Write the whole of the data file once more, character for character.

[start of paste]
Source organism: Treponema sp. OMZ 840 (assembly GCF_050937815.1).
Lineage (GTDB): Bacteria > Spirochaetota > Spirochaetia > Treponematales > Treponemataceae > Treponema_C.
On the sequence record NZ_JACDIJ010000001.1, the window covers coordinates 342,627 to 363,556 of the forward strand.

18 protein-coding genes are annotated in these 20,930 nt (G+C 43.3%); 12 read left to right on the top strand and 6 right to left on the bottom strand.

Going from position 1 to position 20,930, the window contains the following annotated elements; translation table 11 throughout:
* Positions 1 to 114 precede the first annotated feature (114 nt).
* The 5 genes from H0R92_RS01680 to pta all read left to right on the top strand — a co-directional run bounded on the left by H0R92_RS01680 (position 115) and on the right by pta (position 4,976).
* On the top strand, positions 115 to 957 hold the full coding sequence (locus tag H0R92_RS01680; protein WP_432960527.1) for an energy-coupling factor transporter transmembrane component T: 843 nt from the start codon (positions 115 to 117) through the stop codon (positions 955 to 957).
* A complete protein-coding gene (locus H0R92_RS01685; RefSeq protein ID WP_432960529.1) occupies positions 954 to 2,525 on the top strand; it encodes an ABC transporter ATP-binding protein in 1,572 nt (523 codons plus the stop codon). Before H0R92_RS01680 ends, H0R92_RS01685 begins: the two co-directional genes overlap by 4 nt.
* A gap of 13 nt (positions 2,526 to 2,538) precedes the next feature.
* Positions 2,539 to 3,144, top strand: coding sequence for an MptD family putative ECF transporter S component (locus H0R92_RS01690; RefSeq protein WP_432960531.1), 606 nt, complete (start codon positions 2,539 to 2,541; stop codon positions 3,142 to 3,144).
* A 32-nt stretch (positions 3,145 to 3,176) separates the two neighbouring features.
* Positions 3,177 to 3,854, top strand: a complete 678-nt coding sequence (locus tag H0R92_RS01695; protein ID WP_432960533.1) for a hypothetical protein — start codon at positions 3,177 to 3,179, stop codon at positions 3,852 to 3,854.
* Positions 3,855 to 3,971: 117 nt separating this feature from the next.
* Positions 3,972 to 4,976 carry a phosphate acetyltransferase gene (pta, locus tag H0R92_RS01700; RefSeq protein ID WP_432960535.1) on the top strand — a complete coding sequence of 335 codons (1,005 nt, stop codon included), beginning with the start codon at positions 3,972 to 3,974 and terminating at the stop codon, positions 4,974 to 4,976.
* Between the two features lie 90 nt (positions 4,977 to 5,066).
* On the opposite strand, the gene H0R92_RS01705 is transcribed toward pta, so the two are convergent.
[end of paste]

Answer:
Source organism: Treponema sp. OMZ 840 (assembly GCF_050937815.1).
Lineage (GTDB): Bacteria > Spirochaetota > Spirochaetia > Treponematales > Treponemataceae > Treponema_C.
On the sequence record NZ_JACDIJ010000001.1, the window covers coordinates 342,627 to 363,556 of the forward strand.

18 protein-coding genes are annotated in these 20,930 nt (G+C 43.3%); 12 read left to right on the top strand and 6 right to left on the bottom strand.

Going from position 1 to position 20,930, the window contains the following annotated elements; translation table 11 throughout:
* Positions 1 to 114 precede the first annotated feature (114 nt).
* The 5 genes from H0R92_RS01680 to pta all read left to right on the top strand — a co-directional run bounded on the left by H0R92_RS01680 (position 115) and on the right by pta (position 4,976).
* On the top strand, positions 115 to 957 hold the full coding sequence (locus tag H0R92_RS01680; protein WP_432960527.1) for an energy-coupling factor transporter transmembrane component T: 843 nt from the start codon (positions 115 to 117) through the stop codon (positions 955 to 957).
* A complete protein-coding gene (locus H0R92_RS01685; RefSeq protein ID WP_432960529.1) occupies positions 954 to 2,525 on the top strand; it encodes an ABC transporter ATP-binding protein in 1,572 nt (523 codons plus the stop codon). Before H0R92_RS01680 ends, H0R92_RS01685 begins: the two co-directional genes overlap by 4 nt.
* A gap of 13 nt (positions 2,526 to 2,538) precedes the next feature.
* Positions 2,539 to 3,144, top strand: coding sequence for an MptD family putative ECF transporter S component (locus H0R92_RS01690; RefSeq protein WP_432960531.1), 606 nt, complete (start codon positions 2,539 to 2,541; stop codon positions 3,142 to 3,144).
* A 32-nt stretch (positions 3,145 to 3,176) separates the two neighbouring features.
* Positions 3,177 to 3,854, top strand: a complete 678-nt coding sequence (locus tag H0R92_RS01695; protein ID WP_432960533.1) for a hypothetical protein — start codon at positions 3,177 to 3,179, stop codon at positions 3,852 to 3,854.
* Positions 3,855 to 3,971: 117 nt separating this feature from the next.
* Positions 3,972 to 4,976 carry a phosphate acetyltransferase gene (pta, locus tag H0R92_RS01700; RefSeq protein ID WP_432960535.1) on the top strand — a complete coding sequence of 335 codons (1,005 nt, stop codon included), beginning with the start codon at positions 3,972 to 3,974 and terminating at the stop codon, positions 4,974 to 4,976.
* Between the two features lie 90 nt (positions 4,977 to 5,066).
* On the opposite strand, the gene H0R92_RS01705 is transcribed toward pta, so the two are convergent.